UNO actors give solid dimensions to fragmented characters in Constance Congdon’s exploration of fractured inner space, Tales of the Lost Formicans.

With one exception, these characters seem more generic than well-developed, as if this play is less about them than it is about making statements. However Jerry looks interesting and special. Noah Diaz’s performance in that role has colorful, meaningful definition.

This 1989 play dwells on people of that time who live in generic suburbia, studied by visitors from outer space. Another play among many about a nuclear family about to implode. The premise does have plenty of comic possibilities, a few of which Congdon realizes but doesn’t develop or repeat. It looks as if her focus is on how such Americans are alienated from each other and have scant ideas about what they are doing. There are constant shifts of focus along with deliberately disjointed short scenes, as if anticipating the limits of modern short attention spans.

The story unfolds and refolds while the alien visitors mostly comment without trenchant analyses and rarely say anything that could be funny. They become a framework, not a focus. A missed opportunity, given the premise. Occasionally, though, they turn up looking and sounding goofily comic.

Cathy and her son Eric move back from New York to live with her parents Jim and Evelyn. Eric definitely doesn’t want to be there. Jim’s going through stages of Alzheimer’s and has comforting hallucinations. Neighbor Jerry, who lives alone, thrives on conspiracy theories. He’s abducted by aliens but, oddly, after returning, makes no such claim and appears to be unaltered. Eventually he and Cathy seem attracted to each other.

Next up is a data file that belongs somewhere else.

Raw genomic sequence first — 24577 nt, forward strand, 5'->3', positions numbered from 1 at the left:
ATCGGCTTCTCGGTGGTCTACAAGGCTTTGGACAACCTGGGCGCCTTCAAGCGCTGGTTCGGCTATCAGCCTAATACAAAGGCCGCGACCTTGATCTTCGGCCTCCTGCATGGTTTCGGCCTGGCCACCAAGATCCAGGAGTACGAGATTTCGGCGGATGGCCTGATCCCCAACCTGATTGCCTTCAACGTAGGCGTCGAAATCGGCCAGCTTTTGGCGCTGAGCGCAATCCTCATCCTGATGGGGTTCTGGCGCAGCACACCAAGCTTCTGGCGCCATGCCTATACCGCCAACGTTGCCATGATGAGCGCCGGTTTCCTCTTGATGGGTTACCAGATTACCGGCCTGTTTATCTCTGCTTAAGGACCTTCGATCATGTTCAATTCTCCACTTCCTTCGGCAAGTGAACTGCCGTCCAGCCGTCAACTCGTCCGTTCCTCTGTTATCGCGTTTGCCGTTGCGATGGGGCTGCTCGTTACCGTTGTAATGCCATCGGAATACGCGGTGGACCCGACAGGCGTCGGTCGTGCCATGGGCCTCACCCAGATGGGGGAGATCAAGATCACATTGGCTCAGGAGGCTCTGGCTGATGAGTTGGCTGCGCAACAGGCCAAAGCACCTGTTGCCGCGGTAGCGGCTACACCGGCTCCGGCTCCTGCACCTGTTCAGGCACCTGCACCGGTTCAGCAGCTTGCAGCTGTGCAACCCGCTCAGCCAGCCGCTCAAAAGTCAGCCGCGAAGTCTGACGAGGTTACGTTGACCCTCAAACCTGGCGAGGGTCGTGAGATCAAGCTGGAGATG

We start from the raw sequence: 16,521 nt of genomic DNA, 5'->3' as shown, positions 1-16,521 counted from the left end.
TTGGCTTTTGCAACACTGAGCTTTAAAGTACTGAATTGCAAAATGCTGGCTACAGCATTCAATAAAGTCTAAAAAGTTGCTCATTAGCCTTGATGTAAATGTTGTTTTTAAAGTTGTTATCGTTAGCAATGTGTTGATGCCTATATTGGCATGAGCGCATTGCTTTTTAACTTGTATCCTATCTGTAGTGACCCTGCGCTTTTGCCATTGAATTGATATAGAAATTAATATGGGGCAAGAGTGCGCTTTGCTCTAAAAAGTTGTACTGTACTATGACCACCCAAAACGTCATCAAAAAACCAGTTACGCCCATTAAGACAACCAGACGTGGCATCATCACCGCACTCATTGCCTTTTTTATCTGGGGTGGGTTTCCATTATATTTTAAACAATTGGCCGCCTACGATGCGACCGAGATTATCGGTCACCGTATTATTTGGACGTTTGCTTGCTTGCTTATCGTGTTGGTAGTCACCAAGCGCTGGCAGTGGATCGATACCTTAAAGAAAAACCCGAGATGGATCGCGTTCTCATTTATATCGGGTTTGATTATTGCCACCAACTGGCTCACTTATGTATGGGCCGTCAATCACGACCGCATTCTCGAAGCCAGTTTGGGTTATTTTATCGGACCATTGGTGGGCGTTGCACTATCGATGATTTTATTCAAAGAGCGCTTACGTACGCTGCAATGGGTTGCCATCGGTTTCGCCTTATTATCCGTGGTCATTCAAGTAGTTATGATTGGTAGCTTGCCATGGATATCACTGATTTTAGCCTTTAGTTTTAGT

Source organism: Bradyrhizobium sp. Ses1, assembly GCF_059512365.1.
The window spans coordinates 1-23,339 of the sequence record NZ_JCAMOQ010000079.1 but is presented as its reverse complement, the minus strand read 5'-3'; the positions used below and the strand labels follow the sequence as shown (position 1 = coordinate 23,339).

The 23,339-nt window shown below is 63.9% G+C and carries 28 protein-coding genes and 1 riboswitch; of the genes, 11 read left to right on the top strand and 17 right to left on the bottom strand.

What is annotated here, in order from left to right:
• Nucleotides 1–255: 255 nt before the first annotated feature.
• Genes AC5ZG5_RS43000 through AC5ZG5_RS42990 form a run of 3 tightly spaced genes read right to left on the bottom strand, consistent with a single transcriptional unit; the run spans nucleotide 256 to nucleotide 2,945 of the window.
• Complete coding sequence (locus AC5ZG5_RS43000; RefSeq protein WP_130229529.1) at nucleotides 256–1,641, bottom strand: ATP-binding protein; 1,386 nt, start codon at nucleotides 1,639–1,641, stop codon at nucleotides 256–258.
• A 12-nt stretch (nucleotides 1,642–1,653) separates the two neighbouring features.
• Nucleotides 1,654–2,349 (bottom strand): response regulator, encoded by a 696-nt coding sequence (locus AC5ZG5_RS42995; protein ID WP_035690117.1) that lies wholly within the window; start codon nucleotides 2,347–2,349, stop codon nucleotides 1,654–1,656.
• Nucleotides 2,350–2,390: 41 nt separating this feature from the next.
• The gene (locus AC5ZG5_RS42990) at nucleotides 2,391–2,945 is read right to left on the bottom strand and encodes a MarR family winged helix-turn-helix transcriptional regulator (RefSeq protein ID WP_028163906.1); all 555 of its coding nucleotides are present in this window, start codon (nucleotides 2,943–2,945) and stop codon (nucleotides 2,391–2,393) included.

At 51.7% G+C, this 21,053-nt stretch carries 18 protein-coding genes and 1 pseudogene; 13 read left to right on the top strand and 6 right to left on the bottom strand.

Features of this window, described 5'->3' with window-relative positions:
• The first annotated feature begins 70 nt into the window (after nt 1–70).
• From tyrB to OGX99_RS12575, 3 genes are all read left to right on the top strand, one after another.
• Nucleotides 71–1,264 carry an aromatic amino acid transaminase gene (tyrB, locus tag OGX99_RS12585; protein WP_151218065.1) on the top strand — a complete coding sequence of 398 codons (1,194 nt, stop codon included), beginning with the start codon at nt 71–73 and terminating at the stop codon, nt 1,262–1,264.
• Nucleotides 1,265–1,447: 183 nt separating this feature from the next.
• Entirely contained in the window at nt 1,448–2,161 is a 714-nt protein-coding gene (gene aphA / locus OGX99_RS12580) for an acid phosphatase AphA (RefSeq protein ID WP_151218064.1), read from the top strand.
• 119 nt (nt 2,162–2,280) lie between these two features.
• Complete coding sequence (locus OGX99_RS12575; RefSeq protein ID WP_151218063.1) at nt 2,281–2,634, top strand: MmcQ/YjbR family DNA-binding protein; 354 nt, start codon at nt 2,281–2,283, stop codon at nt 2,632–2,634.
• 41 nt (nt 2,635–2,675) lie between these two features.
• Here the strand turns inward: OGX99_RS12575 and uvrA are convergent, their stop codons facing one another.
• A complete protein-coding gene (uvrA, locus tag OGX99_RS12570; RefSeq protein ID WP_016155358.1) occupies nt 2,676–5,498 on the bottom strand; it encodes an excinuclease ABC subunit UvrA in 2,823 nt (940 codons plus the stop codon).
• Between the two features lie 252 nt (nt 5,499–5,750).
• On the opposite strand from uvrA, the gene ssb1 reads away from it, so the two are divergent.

In Jerry, Congdon has come up with the one character who stands out with dimension. Certainly Diaz’s interpretation makes him so. Jerry’s conspiracy explanations come across as more innocent than aggressive while his vulnerability remains evident. Diaz makes him sweetly complex. And, symbolically, having him always wearing gloves, as if suggesting fear of human contact, director Ryan Hartigan adds to those dimensions.

Congdon’s other good inventions include Jim exploring beautiful moments in his isolated mental landscape. And she makes a good point with deliberately repeated, reverberant conversations about parent-child relationships.

Randy Breedlove never overdoes Jim, keeping him more real than a caricature. Bethany Bresnahan’s Cathy has substance, full of life and believability. And, as Eric, Enrique Madera makes clear the frustration of youthful angst.

Hartigan has done well in evoking these performances. And he’s come up with clever inventions to represent the travels and presence of the visitors from outer space. Moreover, Steven L. Williams’ set adds a fascination of its own, loaded with multiple meanings with its vast variety of stylized objects

Congdon’s other plays include Dog Opera,, Losing Father’s Body, Lips, The Automata Pietà  and a new verse version of Molière’s The Misanthrope,  She has also written a number of opera libretti and plays for the Children’s Theatre Company of Minneapolis. No such info in the program book per usual.

These Earthlings, i.e., Formicans, may seem lost at first, but they may yet find their way.  

Tales of the Lost Formicans unfolds through April  at UNO Theatre, Weber Fine Arts Building, 6001 Dodge Street. Weds.-Sat. 7:30 pm. Tickets: $5- $16, UNO students: free.

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